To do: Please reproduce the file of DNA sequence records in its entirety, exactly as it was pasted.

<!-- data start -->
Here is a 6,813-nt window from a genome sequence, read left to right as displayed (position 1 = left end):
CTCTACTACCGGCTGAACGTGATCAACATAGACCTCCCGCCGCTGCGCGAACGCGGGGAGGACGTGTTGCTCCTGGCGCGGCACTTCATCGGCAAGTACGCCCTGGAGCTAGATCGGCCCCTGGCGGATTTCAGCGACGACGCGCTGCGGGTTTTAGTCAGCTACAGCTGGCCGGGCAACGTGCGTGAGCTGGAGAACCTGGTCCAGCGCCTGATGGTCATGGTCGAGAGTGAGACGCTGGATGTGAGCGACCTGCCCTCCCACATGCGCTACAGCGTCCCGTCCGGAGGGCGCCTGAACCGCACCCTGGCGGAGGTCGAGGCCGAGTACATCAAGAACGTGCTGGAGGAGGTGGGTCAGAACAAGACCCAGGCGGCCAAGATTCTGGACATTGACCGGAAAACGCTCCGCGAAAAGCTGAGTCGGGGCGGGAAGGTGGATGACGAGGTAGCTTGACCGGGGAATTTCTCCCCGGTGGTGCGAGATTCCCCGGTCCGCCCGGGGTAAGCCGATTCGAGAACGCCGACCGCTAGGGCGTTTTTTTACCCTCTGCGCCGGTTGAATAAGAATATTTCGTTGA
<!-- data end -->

Here is a 6,813-nt window from a genome sequence, read left to right as displayed (position 1 = left end):
CTCTACTACCGGCTGAACGTGATCAACATAGACCTCCCGCCGCTGCGCGAACGCGGGGAGGACGTGTTGCTCCTGGCGCGGCACTTCATCGGCAAGTACGCCCTGGAGCTAGATCGGCCCCTGGCGGATTTCAGCGACGACGCGCTGCGGGTTTTAGTCAGCTACAGCTGGCCGGGCAACGTGCGTGAGCTGGAGAACCTGGTCCAGCGCCTGATGGTCATGGTCGAGAGTGAGACGCTGGATGTGAGCGACCTGCCCTCCCACATGCGCTACAGCGTCCCGTCCGGAGGGCGCCTGAACCGCACCCTGGCGGAGGTCGAGGCCGAGTACATCAAGAACGTGCTGGAGGAGGTGGGTCAGAACAAGACCCAGGCGGCCAAGATTCTGGACATTGACCGGAAAACGCTCCGCGAAAAGCTGAGTCGGGGCGGGAAGGTGGATGACGAGGTAGCTTGACCGGGGAATTTCTCCCCGGTGGTGCGAGATTCCCCGGTCCGCCCGGGGTAAGCCGATTCGAGAACGCCGACCGCTAGGGCGTTTTTTTACCCTCTGCGCCGGTTGAATAAGAATATTTCGTTGA